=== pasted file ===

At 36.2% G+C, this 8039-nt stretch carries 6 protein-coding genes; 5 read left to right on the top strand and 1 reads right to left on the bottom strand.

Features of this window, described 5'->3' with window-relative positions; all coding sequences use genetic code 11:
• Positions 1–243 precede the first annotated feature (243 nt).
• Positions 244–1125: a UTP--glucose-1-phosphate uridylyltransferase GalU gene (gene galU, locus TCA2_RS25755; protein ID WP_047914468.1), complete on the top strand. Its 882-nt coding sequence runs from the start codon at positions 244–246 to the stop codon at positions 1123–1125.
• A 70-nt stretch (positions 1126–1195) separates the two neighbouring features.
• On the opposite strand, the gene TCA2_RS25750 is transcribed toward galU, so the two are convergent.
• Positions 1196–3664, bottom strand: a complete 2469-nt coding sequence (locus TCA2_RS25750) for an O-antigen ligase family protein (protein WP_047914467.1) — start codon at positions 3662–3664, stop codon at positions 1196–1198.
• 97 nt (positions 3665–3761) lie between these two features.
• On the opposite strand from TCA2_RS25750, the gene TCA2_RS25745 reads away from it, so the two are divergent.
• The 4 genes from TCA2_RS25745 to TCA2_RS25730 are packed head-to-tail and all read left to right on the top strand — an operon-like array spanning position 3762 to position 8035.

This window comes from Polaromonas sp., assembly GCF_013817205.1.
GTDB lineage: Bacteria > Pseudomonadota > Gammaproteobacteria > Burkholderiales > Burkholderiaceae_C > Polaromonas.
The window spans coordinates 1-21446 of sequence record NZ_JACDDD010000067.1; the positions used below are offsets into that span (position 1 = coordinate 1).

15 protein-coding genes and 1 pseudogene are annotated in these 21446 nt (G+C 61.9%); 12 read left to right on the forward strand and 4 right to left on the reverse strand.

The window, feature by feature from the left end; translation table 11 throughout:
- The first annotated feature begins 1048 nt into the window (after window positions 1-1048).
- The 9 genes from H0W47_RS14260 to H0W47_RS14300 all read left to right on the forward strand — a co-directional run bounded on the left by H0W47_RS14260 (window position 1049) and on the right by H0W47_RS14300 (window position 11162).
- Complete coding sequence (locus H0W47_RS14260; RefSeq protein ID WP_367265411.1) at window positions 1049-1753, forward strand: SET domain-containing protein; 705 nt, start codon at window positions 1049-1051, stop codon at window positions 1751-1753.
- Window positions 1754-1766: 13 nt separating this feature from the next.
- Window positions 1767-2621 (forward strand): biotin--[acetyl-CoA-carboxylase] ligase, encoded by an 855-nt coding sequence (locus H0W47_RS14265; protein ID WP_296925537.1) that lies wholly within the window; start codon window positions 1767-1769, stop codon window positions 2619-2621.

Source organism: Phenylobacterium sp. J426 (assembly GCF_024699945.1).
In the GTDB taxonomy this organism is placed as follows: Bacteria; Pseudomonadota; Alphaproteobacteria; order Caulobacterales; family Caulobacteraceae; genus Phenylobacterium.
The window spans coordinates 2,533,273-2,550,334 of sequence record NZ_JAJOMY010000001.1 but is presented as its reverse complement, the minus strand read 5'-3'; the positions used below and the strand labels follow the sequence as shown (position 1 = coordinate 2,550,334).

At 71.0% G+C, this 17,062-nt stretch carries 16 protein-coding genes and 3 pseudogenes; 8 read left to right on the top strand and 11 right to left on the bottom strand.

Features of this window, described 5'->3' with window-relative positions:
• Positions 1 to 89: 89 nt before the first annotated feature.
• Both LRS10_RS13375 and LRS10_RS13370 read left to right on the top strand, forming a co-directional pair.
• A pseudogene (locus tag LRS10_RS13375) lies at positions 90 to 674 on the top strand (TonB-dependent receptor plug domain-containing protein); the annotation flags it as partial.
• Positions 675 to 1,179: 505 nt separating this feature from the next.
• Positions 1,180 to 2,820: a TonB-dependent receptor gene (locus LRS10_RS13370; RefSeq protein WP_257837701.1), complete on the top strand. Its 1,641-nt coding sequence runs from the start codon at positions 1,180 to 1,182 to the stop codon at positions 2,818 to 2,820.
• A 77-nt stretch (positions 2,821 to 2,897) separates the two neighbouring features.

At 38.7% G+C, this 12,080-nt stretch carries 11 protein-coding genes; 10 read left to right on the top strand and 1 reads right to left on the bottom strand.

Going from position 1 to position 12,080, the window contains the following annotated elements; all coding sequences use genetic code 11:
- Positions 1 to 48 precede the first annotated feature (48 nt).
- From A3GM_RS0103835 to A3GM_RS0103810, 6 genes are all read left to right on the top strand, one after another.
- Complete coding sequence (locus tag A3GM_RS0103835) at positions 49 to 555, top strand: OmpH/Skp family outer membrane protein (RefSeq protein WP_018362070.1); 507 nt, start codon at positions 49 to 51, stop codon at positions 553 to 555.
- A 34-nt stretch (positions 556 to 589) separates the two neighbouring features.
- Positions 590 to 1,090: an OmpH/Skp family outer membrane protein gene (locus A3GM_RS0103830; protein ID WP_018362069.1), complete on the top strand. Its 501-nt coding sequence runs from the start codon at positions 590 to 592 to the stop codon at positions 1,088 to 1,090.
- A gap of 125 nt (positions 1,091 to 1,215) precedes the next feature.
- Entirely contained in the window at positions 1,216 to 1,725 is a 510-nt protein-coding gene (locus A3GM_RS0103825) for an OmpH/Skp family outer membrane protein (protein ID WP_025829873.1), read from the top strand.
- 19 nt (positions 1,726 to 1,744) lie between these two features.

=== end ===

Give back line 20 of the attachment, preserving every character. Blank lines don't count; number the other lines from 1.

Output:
- Window positions 1767-2621 (forward strand): biotin--[acetyl-CoA-carboxylase] ligase, encoded by an 855-nt coding sequence (locus H0W47_RS14265; protein ID WP_296925537.1) that lies wholly within the window; start codon window positions 1767-1769, stop codon window positions 2619-2621.